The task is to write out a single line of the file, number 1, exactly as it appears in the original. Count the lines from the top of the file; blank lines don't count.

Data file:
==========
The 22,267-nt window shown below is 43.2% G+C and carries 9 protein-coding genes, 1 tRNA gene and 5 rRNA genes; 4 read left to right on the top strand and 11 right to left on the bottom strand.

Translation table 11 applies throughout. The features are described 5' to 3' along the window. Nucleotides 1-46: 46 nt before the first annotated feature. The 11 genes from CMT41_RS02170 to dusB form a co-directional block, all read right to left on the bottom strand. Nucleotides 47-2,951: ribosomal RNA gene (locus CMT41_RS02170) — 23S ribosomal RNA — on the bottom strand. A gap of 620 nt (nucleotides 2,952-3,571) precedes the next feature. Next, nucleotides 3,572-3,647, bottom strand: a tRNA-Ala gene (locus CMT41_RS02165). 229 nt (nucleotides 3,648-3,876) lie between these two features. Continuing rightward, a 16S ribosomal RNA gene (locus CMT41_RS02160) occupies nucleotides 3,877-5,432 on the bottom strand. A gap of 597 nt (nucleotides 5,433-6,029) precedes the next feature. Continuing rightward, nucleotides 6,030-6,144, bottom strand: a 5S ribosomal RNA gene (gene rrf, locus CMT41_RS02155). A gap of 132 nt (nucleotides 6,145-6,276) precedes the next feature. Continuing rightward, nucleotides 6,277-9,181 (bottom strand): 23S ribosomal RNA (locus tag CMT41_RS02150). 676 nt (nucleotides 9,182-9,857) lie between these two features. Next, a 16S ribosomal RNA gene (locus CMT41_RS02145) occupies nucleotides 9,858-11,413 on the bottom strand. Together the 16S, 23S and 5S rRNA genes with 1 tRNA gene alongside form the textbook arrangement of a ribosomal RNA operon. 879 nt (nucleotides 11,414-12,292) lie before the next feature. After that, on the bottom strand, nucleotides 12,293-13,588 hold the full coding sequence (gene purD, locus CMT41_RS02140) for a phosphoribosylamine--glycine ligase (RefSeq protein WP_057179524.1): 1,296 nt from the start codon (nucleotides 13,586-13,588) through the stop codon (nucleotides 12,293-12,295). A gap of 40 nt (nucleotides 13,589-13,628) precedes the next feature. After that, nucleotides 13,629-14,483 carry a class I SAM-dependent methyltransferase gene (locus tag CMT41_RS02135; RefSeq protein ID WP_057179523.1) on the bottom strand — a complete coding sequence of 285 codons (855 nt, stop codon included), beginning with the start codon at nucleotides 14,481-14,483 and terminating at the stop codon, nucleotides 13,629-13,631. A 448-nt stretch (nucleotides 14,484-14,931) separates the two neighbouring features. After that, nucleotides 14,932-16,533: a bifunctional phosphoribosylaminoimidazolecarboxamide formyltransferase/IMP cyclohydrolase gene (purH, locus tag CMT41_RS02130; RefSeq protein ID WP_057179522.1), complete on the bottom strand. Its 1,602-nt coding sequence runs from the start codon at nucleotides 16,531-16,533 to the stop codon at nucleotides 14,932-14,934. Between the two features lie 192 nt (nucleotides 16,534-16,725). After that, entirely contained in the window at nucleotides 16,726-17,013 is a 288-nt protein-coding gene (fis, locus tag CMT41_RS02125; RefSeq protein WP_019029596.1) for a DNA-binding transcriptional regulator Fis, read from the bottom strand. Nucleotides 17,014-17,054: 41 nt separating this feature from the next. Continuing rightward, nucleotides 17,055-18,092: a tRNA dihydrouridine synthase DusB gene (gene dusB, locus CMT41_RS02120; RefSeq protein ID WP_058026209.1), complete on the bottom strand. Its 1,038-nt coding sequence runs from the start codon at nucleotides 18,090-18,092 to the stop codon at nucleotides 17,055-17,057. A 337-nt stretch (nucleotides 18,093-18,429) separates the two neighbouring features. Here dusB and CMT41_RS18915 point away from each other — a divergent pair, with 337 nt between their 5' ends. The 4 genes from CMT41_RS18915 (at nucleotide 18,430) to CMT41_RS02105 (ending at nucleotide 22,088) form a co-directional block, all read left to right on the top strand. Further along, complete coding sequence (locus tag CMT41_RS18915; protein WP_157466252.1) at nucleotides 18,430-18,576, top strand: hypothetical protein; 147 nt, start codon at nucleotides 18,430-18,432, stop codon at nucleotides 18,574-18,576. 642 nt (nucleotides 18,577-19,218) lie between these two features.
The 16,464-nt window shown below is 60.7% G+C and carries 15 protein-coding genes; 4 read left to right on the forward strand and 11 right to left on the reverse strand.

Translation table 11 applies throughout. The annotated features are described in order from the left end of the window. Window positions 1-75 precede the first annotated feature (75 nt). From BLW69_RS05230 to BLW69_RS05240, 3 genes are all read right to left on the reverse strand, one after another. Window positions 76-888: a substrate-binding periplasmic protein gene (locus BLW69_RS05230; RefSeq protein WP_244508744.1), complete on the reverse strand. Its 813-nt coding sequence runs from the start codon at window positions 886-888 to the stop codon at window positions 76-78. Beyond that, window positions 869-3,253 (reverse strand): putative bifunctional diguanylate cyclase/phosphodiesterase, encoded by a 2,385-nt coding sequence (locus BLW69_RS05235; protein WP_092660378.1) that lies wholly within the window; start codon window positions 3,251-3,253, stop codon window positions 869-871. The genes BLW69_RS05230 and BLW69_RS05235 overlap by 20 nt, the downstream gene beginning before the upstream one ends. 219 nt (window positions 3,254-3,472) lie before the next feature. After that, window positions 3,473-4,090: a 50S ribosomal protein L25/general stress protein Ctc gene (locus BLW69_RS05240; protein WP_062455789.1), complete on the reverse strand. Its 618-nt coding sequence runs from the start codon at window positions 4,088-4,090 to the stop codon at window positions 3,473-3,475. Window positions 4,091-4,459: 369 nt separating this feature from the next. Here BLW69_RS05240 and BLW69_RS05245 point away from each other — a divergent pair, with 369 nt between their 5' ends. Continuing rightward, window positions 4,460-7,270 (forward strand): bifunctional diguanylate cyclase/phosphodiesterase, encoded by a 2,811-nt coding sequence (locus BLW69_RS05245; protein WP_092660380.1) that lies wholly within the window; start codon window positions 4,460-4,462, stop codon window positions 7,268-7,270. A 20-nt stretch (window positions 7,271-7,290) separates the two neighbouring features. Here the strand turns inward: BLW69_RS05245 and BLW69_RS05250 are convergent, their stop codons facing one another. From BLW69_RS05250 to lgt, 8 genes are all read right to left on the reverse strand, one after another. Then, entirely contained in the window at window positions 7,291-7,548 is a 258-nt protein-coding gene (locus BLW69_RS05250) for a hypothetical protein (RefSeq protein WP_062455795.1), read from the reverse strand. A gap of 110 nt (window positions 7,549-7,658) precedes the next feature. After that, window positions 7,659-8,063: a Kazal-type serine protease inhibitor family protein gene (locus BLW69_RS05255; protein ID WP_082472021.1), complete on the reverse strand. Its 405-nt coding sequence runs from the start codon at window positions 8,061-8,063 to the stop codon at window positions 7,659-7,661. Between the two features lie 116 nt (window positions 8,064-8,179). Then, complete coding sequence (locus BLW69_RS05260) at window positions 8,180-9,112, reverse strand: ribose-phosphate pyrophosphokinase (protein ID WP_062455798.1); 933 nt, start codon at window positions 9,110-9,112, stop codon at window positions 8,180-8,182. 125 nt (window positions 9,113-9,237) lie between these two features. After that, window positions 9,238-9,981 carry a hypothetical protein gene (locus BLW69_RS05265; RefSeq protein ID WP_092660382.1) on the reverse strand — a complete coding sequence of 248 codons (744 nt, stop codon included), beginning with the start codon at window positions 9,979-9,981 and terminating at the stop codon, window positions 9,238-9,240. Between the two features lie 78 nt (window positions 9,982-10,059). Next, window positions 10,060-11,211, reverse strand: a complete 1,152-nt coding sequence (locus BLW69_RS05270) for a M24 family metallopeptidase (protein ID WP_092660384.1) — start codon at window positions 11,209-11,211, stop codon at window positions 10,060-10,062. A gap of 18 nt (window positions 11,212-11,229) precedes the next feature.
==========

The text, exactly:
The 22,267-nt window shown below is 43.2% G+C and carries 9 protein-coding genes, 1 tRNA gene and 5 rRNA genes; 4 read left to right on the top strand and 11 right to left on the bottom strand.